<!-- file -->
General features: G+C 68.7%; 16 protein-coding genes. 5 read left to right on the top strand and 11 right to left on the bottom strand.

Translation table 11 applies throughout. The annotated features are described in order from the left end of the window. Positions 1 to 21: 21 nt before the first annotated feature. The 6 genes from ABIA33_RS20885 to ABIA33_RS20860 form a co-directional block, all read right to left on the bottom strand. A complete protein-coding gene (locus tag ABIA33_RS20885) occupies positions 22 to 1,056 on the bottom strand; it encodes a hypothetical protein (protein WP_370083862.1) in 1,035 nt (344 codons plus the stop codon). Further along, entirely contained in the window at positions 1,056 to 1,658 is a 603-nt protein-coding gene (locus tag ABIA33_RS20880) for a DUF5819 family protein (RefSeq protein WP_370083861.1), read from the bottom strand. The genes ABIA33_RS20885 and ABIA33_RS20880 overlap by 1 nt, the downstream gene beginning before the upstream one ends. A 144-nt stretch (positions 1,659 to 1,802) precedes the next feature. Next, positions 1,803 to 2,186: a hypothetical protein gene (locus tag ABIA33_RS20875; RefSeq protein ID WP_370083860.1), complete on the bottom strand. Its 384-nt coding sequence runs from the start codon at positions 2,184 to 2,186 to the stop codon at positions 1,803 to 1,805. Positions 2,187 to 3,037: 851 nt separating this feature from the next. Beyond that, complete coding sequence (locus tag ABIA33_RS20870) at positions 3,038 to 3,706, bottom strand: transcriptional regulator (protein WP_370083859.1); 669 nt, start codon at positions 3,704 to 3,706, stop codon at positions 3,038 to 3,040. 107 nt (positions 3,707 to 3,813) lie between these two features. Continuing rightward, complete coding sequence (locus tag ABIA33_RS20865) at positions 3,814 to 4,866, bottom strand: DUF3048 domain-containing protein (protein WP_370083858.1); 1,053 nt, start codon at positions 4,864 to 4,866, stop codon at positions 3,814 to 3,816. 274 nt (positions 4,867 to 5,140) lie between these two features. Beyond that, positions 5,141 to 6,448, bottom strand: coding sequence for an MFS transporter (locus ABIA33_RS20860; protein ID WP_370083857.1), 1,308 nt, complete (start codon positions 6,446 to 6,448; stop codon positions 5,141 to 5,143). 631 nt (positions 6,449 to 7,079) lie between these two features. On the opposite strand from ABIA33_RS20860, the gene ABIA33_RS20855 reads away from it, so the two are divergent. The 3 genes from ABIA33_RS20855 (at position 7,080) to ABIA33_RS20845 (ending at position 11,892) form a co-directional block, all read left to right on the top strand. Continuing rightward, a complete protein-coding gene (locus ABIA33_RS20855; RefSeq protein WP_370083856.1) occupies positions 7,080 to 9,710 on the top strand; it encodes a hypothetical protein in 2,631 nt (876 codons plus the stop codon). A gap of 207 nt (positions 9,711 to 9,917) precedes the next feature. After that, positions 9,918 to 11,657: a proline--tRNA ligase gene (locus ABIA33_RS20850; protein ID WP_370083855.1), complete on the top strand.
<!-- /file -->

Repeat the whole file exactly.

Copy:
General features: G+C 68.7%; 16 protein-coding genes. 5 read left to right on the top strand and 11 right to left on the bottom strand.

Translation table 11 applies throughout. The annotated features are described in order from the left end of the window. Positions 1 to 21: 21 nt before the first annotated feature. The 6 genes from ABIA33_RS20885 to ABIA33_RS20860 form a co-directional block, all read right to left on the bottom strand. A complete protein-coding gene (locus tag ABIA33_RS20885) occupies positions 22 to 1,056 on the bottom strand; it encodes a hypothetical protein (protein WP_370083862.1) in 1,035 nt (344 codons plus the stop codon). Further along, entirely contained in the window at positions 1,056 to 1,658 is a 603-nt protein-coding gene (locus tag ABIA33_RS20880) for a DUF5819 family protein (RefSeq protein WP_370083861.1), read from the bottom strand. The genes ABIA33_RS20885 and ABIA33_RS20880 overlap by 1 nt, the downstream gene beginning before the upstream one ends. A 144-nt stretch (positions 1,659 to 1,802) precedes the next feature. Next, positions 1,803 to 2,186: a hypothetical protein gene (locus tag ABIA33_RS20875; RefSeq protein ID WP_370083860.1), complete on the bottom strand. Its 384-nt coding sequence runs from the start codon at positions 2,184 to 2,186 to the stop codon at positions 1,803 to 1,805. Positions 2,187 to 3,037: 851 nt separating this feature from the next. Beyond that, complete coding sequence (locus tag ABIA33_RS20870) at positions 3,038 to 3,706, bottom strand: transcriptional regulator (protein WP_370083859.1); 669 nt, start codon at positions 3,704 to 3,706, stop codon at positions 3,038 to 3,040. 107 nt (positions 3,707 to 3,813) lie between these two features. Continuing rightward, complete coding sequence (locus tag ABIA33_RS20865) at positions 3,814 to 4,866, bottom strand: DUF3048 domain-containing protein (protein WP_370083858.1); 1,053 nt, start codon at positions 4,864 to 4,866, stop codon at positions 3,814 to 3,816. 274 nt (positions 4,867 to 5,140) lie between these two features. Beyond that, positions 5,141 to 6,448, bottom strand: coding sequence for an MFS transporter (locus ABIA33_RS20860; protein ID WP_370083857.1), 1,308 nt, complete (start codon positions 6,446 to 6,448; stop codon positions 5,141 to 5,143). 631 nt (positions 6,449 to 7,079) lie between these two features. On the opposite strand from ABIA33_RS20860, the gene ABIA33_RS20855 reads away from it, so the two are divergent. The 3 genes from ABIA33_RS20855 (at position 7,080) to ABIA33_RS20845 (ending at position 11,892) form a co-directional block, all read left to right on the top strand. Continuing rightward, a complete protein-coding gene (locus ABIA33_RS20855; RefSeq protein WP_370083856.1) occupies positions 7,080 to 9,710 on the top strand; it encodes a hypothetical protein in 2,631 nt (876 codons plus the stop codon). A gap of 207 nt (positions 9,711 to 9,917) precedes the next feature. After that, positions 9,918 to 11,657: a proline--tRNA ligase gene (locus ABIA33_RS20850; protein ID WP_370083855.1), complete on the top strand.